The Jupiter International Hotel — Addis Ababa, Ethiopia

Although I have not rented a room and slept there, the Jupiter International Hotel has been a “home away from home” during my time in Addis Ababa. I have found the staff, the atmosphere, the food and managers much more than pleasant. There is a hospitality that I have never experienced in any of the hotel chains I have patronized back in the States. I come to the lobby bar of the Jupiter 3 or 4 mornings per week to use their free Wi-Fi, have breakfast and when I work into the afternoon, lunch and drink or two. 🙂 Continue Reading

Humbly musing on borrowed ideas that somehow ended up on my hard-drive…

“I loved my mother and father, not because they were perfect parents, but because despite whatever lenses they saw the world through, they held me in the deepest part of their hearts.” They struggled, with much effort, in extremely difficult circumstances, to give me the best of what they had materially, spiritually and intellectually. I certainly didn’t understand this on too many occasions as I was growing up and moving into my own adulthood, but now I see more clearly as I push toward 70 years. And yes, I am laughing out loud as I write this now! Continue Reading

Desperate times and transitions of global dimensions

This trip to Ethiopia is coming to an end in a few days from now. In the moment I feel some sadness about that need to say goodbye, but it’s also about the state of things here, Africa as a whole and how that reflects the state of the world. I know that I have a certain perspective influenced by the environmental, peace and human rights movements I have actively been a part for most of my life…no apology for that really. From my perspective, and I am not alone on this, there is a catastrophe unfolding now that has not peaked yet. It is like watching an accident in slow motion with silent screams that cannot interrupt our slide into chaos. Continue Reading

Ethiopian snapshots: Still to come

I told many people that I was going to Ethiopia to visit the sacred and historical sights. Am I procrastinating the posting of a story about my trip to the headwaters of the Blue Nile, the island monasteries on Lake Tana and the ancient monolithic stone churches of Lalibela? I have many photos of all that from both our Ethiopian-Italian cousins and myself. Continue Reading

Ethiopian snapshots: Goats and food security

I see goats all over the city here in Addis Ababa in small herds crossing the chaotic urban street’s seemingly lawless traffic. Every day one can see herds of cattle, sheep and goats grazing in open urban fields. Given that back home in Minneapolis there is an active local food movement growing month by month, year by year, this experience here tells me that a lot of our foreign born neighbors know something about HOW to live with livestock in urban settings. I don’t think we will do what I see here in Ethiopia, but change is coming as the necessity to localize food production unfolds. We currently allow for chickens under certain conditions in the Twin Cities. I have never seen goats actually running wild or being unruly here in Addis. It seems to me with effective rules of law, goats could be a part of the movement for food security. Continue Reading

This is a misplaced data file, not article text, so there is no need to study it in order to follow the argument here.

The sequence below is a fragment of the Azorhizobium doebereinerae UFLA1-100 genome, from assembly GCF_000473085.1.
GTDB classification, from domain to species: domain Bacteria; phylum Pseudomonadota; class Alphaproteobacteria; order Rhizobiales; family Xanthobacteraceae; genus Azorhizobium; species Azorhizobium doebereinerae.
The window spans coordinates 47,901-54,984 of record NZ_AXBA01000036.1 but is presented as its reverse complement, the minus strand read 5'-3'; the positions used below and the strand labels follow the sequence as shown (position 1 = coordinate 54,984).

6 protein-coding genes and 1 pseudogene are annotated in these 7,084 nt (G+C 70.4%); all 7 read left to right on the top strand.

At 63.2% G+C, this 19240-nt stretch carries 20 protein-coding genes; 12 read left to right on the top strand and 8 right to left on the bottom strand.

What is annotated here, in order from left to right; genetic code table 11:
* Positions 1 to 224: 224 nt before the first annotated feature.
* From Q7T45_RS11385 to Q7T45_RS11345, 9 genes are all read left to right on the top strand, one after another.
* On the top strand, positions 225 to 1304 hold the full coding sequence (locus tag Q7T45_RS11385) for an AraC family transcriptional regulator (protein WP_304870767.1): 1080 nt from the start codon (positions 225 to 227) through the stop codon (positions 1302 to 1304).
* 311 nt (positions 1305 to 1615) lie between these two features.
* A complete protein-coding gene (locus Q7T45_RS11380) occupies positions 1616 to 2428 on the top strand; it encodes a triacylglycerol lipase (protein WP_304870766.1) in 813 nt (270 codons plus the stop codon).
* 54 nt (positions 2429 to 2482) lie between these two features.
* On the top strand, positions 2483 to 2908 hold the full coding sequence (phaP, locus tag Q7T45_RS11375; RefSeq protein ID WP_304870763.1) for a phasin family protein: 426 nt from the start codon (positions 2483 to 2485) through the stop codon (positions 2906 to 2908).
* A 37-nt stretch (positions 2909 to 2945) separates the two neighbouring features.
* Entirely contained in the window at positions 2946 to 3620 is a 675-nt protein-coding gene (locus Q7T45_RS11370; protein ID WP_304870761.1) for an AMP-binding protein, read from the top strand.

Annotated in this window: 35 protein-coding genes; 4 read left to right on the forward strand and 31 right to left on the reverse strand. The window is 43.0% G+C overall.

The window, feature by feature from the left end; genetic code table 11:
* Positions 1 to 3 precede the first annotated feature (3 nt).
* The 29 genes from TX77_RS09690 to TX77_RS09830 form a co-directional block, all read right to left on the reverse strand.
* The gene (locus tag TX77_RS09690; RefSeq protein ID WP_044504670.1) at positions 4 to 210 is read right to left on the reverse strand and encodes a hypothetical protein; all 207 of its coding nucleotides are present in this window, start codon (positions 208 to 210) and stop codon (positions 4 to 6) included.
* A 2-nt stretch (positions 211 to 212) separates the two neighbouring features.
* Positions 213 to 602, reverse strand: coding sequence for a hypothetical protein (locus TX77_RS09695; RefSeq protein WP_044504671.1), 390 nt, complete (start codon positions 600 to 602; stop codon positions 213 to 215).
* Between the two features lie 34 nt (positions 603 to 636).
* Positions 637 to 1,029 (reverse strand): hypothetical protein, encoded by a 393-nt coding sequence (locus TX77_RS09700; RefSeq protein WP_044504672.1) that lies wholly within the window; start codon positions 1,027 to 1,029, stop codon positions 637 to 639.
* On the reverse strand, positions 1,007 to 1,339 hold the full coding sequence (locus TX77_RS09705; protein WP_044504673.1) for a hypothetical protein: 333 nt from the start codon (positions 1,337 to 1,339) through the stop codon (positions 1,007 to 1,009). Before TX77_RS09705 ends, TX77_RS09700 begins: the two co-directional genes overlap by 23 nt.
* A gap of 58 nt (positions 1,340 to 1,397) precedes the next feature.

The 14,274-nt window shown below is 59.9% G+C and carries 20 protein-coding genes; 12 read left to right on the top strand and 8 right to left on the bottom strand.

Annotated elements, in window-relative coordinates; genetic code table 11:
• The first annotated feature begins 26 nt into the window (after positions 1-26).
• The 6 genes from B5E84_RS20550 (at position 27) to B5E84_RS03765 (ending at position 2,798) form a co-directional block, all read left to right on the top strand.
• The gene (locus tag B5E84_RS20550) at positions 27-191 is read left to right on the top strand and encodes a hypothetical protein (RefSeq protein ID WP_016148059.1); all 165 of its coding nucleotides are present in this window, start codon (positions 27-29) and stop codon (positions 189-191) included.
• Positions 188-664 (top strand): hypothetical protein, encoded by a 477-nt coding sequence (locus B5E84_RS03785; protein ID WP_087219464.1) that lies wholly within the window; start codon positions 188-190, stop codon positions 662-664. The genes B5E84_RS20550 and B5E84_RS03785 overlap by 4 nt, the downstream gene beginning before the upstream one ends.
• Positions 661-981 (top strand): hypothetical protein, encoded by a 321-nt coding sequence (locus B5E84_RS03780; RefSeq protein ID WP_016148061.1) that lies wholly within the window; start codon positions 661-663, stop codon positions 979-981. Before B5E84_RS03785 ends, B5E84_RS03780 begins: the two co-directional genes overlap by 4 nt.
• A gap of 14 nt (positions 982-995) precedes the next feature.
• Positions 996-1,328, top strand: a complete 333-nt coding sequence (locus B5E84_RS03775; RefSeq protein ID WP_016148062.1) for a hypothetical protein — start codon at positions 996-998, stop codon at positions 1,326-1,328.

Ethiopian snapshots: Water and electricity

I have lived in the Land of 10,000 Lakes since 1964. There have been times when the lakes and streams have receded below normal levels, but the water has never been a shut off. Water shut-offs in Addis Ababa happens on a weekly basis. In some unfortunate barrios water can be off for a whole week. People will travel by foot to a public faucet with large recycled plastic jugs to gather water for cooking and washing. Bottled water is sold just about everywhere. It looks to me that many people don’t drink water directly from the faucets…not tourists, not residents. Continue Reading

Pulled toward Africa: History, blackness and family

Why have I since high school felt some interest or pull toward Africa during a time when there was such a negative attitude about anything black or African? The Underground Railroad placed my Mother’s family in Canada and some of the “benefits” of assimilation: Education that provided reading, writing and speaking skills and an ability to understand and negotiate white, Western culture. Sometimes that “benefit” was via skin color so someone appearing white, sometimes had the option, if one could stomach it, of disappearing into the white world temporarily or long term.  If you stayed within your African American, mixed race family or community, being “high yellow”, “redbone” or almost white, gave you access or status.  

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Every flavor of black person you can imagine

In appearance, there is every flavor of black person you can imagine here in Ethiopia. There is also interesting is the mix of Euro folks, too, which includes indigenous Armenians who have a long history here and love this land. Just about every European country has an embassy here. The British and U.S. Embassies look like armed fortresses. (Well, maybe that’s exactly what they are.) Continue Reading